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The Creativity Premium

Author

Listed:
  • Gill, David

    (Purdue University)

  • Prowse, Victoria L.

    (Purdue University)

Abstract

Success in life increasingly depends on key skills that allow people to thrive in education, the labor market, and their interactions with others. In this paper, we emphasize creativity as a key skill that is essential to open-ended problem solving and resistant to automation. We use rich longitudinal data to study the relationship between people's creativity measured in childhood and their individual attributes and life outcomes. We find that childhood creativity predicts labor market and educational success: more creative individuals earn more during the course of their careers, work in higher occupational categories, and reach higher levels of educational attainment. Our analysis of attributes further suggests that creative individuals have a package of practical skills that allows them to thrive in work environments where learning from experience is important. We combine insights from our findings with evidence from psychology to propose creativity-improving interventions that could lead to substantial economic benefits.

Suggested Citation

  • Gill, David & Prowse, Victoria L., 2021. "The Creativity Premium," IZA Discussion Papers 14421, Institute of Labor Economics (IZA).
  • Handle: RePEc:iza:izadps:dp14421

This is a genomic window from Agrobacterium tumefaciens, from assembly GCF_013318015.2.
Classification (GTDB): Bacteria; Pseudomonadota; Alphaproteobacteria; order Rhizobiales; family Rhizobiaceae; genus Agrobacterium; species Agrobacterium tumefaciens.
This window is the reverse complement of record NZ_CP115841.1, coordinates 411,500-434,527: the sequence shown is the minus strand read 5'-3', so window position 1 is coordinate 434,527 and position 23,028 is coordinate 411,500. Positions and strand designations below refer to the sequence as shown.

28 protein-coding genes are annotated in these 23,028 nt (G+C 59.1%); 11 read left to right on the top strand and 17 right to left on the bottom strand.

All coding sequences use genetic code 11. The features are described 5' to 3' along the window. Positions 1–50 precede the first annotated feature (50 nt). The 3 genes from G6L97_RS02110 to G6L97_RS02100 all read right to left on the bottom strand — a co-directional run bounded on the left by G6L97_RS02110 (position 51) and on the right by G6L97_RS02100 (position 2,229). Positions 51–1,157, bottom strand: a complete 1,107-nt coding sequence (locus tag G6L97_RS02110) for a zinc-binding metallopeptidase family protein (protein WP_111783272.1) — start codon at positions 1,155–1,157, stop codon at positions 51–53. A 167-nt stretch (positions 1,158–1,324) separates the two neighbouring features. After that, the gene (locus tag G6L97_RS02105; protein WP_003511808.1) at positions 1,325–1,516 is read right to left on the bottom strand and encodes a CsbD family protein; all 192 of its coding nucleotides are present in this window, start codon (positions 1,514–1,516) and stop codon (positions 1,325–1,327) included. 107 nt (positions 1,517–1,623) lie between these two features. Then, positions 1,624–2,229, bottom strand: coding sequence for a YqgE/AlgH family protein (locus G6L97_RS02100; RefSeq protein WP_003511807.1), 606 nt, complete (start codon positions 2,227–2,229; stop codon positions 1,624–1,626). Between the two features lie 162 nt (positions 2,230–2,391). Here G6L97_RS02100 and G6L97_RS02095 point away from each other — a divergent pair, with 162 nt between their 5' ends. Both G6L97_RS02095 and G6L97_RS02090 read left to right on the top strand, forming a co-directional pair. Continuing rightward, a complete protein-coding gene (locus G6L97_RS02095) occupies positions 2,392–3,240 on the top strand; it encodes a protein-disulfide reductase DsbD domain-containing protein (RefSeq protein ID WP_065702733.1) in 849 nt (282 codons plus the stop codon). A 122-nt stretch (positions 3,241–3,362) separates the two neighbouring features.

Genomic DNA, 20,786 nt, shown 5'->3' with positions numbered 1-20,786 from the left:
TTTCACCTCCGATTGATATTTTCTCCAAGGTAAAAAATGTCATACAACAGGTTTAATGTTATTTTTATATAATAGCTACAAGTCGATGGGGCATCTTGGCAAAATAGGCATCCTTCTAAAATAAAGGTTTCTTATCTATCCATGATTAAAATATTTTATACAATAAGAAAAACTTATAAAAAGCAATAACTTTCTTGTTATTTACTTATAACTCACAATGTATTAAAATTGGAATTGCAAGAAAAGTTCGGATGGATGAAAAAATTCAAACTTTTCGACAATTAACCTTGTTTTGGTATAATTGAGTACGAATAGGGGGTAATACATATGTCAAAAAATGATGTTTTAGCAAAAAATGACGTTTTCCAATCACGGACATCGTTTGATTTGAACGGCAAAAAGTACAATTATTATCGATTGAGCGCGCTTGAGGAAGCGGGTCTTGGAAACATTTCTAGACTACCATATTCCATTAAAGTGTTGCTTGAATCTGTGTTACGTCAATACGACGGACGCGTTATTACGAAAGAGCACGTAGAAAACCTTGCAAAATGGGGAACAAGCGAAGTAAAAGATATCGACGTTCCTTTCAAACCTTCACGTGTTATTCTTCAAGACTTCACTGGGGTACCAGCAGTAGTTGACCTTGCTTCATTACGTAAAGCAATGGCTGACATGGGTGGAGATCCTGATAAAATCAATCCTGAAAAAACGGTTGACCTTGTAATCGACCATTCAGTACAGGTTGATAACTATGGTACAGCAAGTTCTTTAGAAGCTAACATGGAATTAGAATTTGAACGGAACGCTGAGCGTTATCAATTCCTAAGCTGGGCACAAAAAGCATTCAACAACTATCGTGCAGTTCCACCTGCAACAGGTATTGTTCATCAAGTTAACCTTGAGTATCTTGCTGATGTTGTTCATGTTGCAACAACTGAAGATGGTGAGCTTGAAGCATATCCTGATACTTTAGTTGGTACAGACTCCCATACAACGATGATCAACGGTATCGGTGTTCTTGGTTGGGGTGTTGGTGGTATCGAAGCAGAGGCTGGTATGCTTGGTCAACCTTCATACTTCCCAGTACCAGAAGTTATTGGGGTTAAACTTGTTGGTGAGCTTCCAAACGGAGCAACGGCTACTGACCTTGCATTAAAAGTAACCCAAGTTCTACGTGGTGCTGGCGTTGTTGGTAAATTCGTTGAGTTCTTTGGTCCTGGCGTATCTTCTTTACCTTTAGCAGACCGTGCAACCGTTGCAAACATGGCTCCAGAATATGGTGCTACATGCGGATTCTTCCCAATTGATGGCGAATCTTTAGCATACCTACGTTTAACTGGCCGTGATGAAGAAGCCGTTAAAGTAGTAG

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    References listed on IDEAS

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    1. David Mcgranahan & Timothy Wojan, 2007. "Recasting the Creative Class to Examine Growth Processes in Rural and Urban Counties," Regional Studies, Taylor & Francis Journals, vol. 41(2), pages 197-216.
    2. Eduardo Fé & David Gill & Victoria Prowse, 2022. "Cognitive Skills, Strategic Sophistication, and Life Outcomes," Journal of Political Economy, University of Chicago Press, vol. 130(10), pages 2643-2704.
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    4. Katharina Eckartz & Oliver Kirchkamp & Daniel Schunk, 2012. "How do Incentives Affect Creativity?," CESifo Working Paper Series 4049, CESifo.
    5. Eduardo Fé & David Gill & Victoria Prowse, 2022. "Cognitive Skills, Strategic Sophistication, and Life Outcomes," Journal of Political Economy, University of Chicago Press, vol. 130(10), pages 2643-2704.
    6. Lucas, Robert Jr., 1988. "On the mechanics of economic development," Journal of Monetary Economics, Elsevier, vol. 22(1), pages 3-42, July.
    7. Charlotta Mellander & Richard Florida, 2011. "Creativity, talent, and regional wages in Sweden," The Annals of Regional Science, Springer;Western Regional Science Association, vol. 46(3), pages 637-660, June.
    8. Dutcher, E. Glenn & Rodet, Cortney S., 2018. "Which Two Heads are Better than One? Uncovering the Positive Effects of Diversity in Creative Teams," MPRA Paper 89982, University Library of Munich, Germany.
    9. Sanjiv Erat & Uri Gneezy, 2016. "Incentives for creativity," Experimental Economics, Springer;Economic Science Association, vol. 19(2), pages 269-280, June.
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    Full references (including those not matched with items on IDEAS)

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    More about this item

    Keywords

    creativity; skills; life outcomes; children; longitudinal; labor market; wages; earnings; occupational category; educational attainment; practical skills; experience; cognitive ability; human capital;
    All these keywords.

    JEL classification:

    • D91 - Microeconomics - - Micro-Based Behavioral Economics - - - Role and Effects of Psychological, Emotional, Social, and Cognitive Factors on Decision Making
    • J24 - Labor and Demographic Economics - - Demand and Supply of Labor - - - Human Capital; Skills; Occupational Choice; Labor Productivity

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